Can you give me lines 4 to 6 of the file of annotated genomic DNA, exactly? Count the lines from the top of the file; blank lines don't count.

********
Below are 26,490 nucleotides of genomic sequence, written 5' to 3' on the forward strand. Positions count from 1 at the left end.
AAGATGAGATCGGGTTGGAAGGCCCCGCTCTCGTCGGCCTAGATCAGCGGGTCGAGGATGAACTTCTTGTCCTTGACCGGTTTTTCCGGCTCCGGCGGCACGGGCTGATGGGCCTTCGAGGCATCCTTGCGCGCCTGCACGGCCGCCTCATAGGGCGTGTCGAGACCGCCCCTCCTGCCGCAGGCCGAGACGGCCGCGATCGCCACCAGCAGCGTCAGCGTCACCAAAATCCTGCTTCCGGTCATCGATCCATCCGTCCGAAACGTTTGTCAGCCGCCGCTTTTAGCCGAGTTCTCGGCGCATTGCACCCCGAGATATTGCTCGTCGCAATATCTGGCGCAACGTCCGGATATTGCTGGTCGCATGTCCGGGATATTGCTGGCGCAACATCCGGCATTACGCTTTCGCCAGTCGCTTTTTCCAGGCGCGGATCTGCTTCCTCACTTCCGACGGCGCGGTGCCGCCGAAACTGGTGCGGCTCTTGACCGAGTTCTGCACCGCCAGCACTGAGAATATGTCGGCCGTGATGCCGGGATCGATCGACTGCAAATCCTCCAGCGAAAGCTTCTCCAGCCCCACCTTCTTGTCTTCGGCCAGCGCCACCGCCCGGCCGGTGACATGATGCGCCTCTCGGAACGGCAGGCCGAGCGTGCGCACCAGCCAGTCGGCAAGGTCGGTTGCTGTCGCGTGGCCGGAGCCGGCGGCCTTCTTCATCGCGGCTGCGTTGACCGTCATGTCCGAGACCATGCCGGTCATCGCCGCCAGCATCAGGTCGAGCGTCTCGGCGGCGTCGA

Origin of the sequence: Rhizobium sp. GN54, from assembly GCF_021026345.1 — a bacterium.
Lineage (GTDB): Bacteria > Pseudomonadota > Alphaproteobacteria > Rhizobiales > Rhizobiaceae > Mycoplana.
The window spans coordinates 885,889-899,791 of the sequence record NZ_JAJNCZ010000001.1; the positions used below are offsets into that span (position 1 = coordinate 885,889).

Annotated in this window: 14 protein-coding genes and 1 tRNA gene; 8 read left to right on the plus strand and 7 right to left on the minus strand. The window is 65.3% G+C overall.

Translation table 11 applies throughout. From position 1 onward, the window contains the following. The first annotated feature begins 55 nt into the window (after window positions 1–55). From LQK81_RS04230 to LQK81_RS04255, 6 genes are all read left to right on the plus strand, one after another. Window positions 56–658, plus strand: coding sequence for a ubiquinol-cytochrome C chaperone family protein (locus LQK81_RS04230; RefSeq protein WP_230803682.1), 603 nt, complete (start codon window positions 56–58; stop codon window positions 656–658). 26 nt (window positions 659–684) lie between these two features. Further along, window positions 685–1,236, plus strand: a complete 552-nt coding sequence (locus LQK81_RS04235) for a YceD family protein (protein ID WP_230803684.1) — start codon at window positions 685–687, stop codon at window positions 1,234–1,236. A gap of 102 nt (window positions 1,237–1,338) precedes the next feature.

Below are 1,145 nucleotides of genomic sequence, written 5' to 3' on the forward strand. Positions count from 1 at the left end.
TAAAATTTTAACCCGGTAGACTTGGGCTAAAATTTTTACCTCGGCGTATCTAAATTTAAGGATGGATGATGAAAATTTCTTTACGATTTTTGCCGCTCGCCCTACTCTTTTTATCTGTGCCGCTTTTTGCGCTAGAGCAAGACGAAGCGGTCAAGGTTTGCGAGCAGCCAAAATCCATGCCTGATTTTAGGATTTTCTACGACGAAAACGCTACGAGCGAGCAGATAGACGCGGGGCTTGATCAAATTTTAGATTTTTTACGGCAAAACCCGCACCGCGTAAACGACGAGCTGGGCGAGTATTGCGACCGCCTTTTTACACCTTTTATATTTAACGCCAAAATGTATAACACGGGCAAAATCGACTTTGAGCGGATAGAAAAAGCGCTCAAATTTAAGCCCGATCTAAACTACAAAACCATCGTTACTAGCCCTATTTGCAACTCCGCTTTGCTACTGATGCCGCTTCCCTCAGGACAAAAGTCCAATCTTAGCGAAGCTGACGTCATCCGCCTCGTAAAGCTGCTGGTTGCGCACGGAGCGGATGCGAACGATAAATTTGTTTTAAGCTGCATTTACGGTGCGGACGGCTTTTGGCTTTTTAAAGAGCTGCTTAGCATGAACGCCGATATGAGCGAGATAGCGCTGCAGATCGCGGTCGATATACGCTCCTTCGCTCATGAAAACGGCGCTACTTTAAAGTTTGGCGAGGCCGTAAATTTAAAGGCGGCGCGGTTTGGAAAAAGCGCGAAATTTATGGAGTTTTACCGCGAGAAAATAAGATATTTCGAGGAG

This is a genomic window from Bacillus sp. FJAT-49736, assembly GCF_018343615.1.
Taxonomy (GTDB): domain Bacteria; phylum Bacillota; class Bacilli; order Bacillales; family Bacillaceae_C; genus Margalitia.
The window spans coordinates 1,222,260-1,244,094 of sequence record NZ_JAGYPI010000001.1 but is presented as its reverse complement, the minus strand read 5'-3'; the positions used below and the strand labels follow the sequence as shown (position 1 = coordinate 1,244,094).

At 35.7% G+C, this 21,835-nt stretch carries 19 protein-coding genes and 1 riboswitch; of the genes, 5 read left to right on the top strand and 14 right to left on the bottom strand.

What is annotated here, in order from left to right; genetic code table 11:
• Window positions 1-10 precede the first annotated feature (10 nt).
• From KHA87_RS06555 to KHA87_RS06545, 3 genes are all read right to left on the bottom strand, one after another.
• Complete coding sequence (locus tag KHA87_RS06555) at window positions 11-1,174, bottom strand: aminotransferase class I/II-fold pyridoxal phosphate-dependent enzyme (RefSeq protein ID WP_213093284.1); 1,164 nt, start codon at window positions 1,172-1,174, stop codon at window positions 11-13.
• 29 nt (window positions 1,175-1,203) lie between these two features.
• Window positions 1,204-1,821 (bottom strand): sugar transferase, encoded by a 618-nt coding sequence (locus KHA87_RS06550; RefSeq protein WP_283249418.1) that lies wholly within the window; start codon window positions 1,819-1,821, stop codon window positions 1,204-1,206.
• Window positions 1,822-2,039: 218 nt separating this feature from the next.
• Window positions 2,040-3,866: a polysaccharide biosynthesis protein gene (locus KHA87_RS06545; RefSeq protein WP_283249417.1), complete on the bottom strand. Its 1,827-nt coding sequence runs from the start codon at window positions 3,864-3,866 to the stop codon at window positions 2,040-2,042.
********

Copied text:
Lineage (GTDB): Bacteria > Pseudomonadota > Alphaproteobacteria > Rhizobiales > Rhizobiaceae > Mycoplana.
The window spans coordinates 885,889-899,791 of the sequence record NZ_JAJNCZ010000001.1; the positions used below are offsets into that span (position 1 = coordinate 885,889).

Annotated in this window: 14 protein-coding genes and 1 tRNA gene; 8 read left to right on the plus strand and 7 right to left on the minus strand. The window is 65.3% G+C overall.